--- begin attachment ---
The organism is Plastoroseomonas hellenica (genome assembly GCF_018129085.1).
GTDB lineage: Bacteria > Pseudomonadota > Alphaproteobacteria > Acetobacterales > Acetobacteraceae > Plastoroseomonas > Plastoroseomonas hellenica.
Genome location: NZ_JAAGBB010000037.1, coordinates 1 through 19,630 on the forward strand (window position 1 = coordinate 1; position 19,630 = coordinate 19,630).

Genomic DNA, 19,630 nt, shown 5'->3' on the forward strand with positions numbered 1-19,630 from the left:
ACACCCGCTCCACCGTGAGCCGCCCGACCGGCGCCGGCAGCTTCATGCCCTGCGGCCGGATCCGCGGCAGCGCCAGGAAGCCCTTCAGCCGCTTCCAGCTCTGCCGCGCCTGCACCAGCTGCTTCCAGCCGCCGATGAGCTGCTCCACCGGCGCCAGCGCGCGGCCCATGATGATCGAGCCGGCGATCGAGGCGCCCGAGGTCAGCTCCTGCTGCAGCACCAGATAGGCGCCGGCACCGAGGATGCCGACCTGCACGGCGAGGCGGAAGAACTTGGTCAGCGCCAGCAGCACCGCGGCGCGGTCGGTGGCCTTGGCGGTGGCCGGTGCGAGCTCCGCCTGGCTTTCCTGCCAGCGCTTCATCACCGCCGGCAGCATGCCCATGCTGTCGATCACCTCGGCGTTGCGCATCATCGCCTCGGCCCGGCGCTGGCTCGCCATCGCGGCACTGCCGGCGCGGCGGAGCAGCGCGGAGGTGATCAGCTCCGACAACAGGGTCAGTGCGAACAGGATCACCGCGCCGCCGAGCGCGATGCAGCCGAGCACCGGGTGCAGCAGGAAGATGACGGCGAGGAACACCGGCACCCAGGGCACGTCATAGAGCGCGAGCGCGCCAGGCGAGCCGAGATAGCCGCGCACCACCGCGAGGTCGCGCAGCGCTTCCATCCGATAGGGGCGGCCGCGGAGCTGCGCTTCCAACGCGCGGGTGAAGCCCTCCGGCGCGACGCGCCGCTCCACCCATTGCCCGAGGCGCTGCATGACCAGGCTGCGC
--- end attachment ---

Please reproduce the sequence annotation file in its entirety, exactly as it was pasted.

The organism is Plastoroseomonas hellenica (genome assembly GCF_018129085.1).
GTDB lineage: Bacteria > Pseudomonadota > Alphaproteobacteria > Acetobacterales > Acetobacteraceae > Plastoroseomonas > Plastoroseomonas hellenica.
Genome location: NZ_JAAGBB010000037.1, coordinates 1 through 19,630 on the forward strand (window position 1 = coordinate 1; position 19,630 = coordinate 19,630).

Genomic DNA, 19,630 nt, shown 5'->3' on the forward strand with positions numbered 1-19,630 from the left:
ACACCCGCTCCACCGTGAGCCGCCCGACCGGCGCCGGCAGCTTCATGCCCTGCGGCCGGATCCGCGGCAGCGCCAGGAAGCCCTTCAGCCGCTTCCAGCTCTGCCGCGCCTGCACCAGCTGCTTCCAGCCGCCGATGAGCTGCTCCACCGGCGCCAGCGCGCGGCCCATGATGATCGAGCCGGCGATCGAGGCGCCCGAGGTCAGCTCCTGCTGCAGCACCAGATAGGCGCCGGCACCGAGGATGCCGACCTGCACGGCGAGGCGGAAGAACTTGGTCAGCGCCAGCAGCACCGCGGCGCGGTCGGTGGCCTTGGCGGTGGCCGGTGCGAGCTCCGCCTGGCTTTCCTGCCAGCGCTTCATCACCGCCGGCAGCATGCCCATGCTGTCGATCACCTCGGCGTTGCGCATCATCGCCTCGGCCCGGCGCTGGCTCGCCATCGCGGCACTGCCGGCGCGGCGGAGCAGCGCGGAGGTGATCAGCTCCGACAACAGGGTCAGTGCGAACAGGATCACCGCGCCGCCGAGCGCGATGCAGCCGAGCACCGGGTGCAGCAGGAAGATGACGGCGAGGAACACCGGCACCCAGGGCACGTCATAGAGCGCGAGCGCGCCAGGCGAGCCGAGATAGCCGCGCACCACCGCGAGGTCGCGCAGCGCTTCCATCCGATAGGGGCGGCCGCGGAGCTGCGCTTCCAACGCGCGGGTGAAGCCCTCCGGCGCGACGCGCCGCTCCACCCATTGCCCGAGGCGCTGCATGACCAGGCTGCGC